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  • How to generate audio

    Hello I want to use the intrernal PWM audio. How it is linked with system? How can I generate audio output.

    thank you.

  • #2
    What kind of audio are you wanting to generate? For playing music from files there are things like "aplay" and "madplay" for wav files and mp3 files respectively (from the command line) or normal Linux GUI applications (a bit power hungry and can cause problems - command line is recommended). For other access the system is a Linux computer using "alsa" so you can interface to the audio system in the same way as for any other Linux system. That includes using things like PulseAudio, Jack, etc. You can also use the Alsa "OSS" compatibility layer "alsa-oss" to provide the wrapper command "aoss" to give any program you write pseudo-access to the OSS /dev/dsp virtual file for streaming PCM data to the audio device.

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    • #3
      Hello, thanks for answer. I know all about Alsa and OSS, I'am using it in other projects. But when Armadillo boots up, I cant's see any /dev/audio or /dev/dsp. Therefore I asked how to generate audio. Do I need to enable something to see the Audio devices?

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      • #4
        Alsa has no /dev/ entries. I'm not entirely sure how you interface with it TBH. If you use the aoss wrapper then your program can open /dev/dsp even though it doesn't actually exist - it forwards the data on to Alsa.

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        • #5
          Hello
          I am using a uLCD43 and I have used the wav sound calls successfully to generate tones for a glider variometer. However I am not happy about the reliability of using the SD files continuously. I can use the snd_Freq to generate tones, but I have lost the volume control! Could I wire one of the PWM channels to AUDENB to modulate the amplifier bias? Also is it possible to directly program the AUDIO PWM generator rather than using the file system and it's driver? Any help very welcome...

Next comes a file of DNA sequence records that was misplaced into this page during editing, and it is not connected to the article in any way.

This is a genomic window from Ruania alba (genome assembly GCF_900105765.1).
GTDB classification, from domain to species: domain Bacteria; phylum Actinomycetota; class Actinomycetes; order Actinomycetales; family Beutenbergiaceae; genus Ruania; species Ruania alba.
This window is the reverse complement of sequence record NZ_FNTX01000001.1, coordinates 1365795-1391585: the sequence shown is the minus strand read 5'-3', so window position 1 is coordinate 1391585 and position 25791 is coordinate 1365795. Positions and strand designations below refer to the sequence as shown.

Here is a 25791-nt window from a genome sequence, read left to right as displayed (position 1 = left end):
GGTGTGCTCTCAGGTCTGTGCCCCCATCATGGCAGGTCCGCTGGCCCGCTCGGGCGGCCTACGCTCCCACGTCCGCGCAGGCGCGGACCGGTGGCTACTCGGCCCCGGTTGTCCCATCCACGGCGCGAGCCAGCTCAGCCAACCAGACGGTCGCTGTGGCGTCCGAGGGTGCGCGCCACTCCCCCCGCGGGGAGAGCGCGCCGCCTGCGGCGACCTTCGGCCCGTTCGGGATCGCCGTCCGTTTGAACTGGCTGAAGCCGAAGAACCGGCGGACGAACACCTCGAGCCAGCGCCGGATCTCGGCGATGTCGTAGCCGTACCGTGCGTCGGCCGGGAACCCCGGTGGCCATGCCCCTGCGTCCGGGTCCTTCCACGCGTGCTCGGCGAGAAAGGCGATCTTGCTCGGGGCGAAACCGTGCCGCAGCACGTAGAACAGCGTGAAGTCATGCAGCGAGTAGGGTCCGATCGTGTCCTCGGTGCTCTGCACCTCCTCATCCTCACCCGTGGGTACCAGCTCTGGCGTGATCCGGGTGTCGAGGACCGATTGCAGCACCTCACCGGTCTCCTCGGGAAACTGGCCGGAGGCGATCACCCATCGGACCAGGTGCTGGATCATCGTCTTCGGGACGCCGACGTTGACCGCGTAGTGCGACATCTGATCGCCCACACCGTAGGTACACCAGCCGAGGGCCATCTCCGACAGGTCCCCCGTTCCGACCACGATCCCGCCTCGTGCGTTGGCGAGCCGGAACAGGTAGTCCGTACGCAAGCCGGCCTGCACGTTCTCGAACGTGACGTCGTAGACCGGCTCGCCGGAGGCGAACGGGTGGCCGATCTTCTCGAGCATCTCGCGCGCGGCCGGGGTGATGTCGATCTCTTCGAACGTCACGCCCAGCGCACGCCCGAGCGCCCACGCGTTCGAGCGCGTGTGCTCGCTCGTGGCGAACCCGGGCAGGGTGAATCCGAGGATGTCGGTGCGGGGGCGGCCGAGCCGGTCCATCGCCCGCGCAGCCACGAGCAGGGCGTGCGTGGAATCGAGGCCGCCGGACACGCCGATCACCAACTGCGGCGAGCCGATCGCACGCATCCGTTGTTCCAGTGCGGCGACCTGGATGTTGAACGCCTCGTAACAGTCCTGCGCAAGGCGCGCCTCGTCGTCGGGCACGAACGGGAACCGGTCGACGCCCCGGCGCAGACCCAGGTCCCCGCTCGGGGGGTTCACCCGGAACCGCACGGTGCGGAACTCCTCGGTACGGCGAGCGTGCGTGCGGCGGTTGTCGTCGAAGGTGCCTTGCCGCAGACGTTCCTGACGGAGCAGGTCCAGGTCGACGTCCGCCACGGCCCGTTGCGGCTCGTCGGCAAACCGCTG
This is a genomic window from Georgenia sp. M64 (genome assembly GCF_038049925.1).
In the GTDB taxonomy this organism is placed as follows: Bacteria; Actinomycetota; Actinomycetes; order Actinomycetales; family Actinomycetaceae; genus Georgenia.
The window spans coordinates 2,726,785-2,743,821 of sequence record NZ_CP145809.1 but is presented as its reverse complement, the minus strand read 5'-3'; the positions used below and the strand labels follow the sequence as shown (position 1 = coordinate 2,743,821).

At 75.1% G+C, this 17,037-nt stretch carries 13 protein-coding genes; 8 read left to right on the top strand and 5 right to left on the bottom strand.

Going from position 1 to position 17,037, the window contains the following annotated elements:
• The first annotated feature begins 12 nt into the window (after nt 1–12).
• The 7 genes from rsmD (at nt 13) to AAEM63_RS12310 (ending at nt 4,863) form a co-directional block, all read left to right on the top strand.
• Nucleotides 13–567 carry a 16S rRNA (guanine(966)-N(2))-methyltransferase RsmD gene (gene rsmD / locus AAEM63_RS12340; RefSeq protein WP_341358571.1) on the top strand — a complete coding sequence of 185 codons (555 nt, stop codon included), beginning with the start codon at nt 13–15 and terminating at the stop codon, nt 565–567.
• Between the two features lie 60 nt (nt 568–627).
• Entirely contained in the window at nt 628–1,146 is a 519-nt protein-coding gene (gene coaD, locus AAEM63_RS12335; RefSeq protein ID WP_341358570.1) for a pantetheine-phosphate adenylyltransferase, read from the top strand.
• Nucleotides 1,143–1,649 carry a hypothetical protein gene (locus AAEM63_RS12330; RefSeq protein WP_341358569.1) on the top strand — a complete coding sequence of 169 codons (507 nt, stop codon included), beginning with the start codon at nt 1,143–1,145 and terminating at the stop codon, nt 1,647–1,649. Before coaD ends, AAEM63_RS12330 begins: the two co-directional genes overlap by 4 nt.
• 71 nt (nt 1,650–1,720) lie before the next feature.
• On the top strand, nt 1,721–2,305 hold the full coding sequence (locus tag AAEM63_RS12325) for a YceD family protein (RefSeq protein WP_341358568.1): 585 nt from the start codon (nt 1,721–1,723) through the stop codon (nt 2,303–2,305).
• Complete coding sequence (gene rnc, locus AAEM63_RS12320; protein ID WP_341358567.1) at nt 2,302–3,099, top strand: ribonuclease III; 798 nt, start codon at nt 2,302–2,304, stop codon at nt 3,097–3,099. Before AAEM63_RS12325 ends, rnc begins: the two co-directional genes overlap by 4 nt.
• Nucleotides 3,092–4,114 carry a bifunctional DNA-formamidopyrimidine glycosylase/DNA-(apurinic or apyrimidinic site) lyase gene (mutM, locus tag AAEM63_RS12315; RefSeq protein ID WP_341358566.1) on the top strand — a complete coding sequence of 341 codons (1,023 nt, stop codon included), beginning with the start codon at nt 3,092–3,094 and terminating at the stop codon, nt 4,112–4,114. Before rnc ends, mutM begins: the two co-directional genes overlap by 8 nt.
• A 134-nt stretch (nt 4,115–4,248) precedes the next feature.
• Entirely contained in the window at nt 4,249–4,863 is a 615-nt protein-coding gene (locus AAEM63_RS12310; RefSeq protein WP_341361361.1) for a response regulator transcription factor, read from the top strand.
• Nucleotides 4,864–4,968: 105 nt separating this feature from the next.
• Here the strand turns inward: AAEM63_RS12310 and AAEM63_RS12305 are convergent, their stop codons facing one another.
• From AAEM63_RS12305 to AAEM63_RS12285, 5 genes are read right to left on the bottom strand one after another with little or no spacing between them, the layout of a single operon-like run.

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          • #6
            Hi bnsearle,

            If you're trying to use the AUDIO out pin and the PWM pins, maybe you could try using an external transducer (speaker), control circuit (like a potentiometer) for the volume and add an external circuit to improve the quality of the sound produced..as the LCD is only generating square waves with 0 - 3.3v..

            Also, Is it ok to ask what problems or concerns are you encountering with using the uSD cards?

            Regards,

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            • #7
              Hi Joseph
              I have read the posts about problematic SD cards and so I am using Zectron Xtreme Photo pro 2 GB cards. These presumably will not hang up in a camera so should be OK.

              I think that the wav file method is fine for voice messages etc, but I am reluctant to use this method to continually read the same file every second to generate a simple sine tone. So to get a volume control I have a spare PWM pin that I could wire to the AUDENB pin, then I can use:

              pin_Set(PIN_INP_HI, AUDIO_ENABLE) ; // this compiles with no errors, so OK to drive AUDENB! . .
              .
              .
              .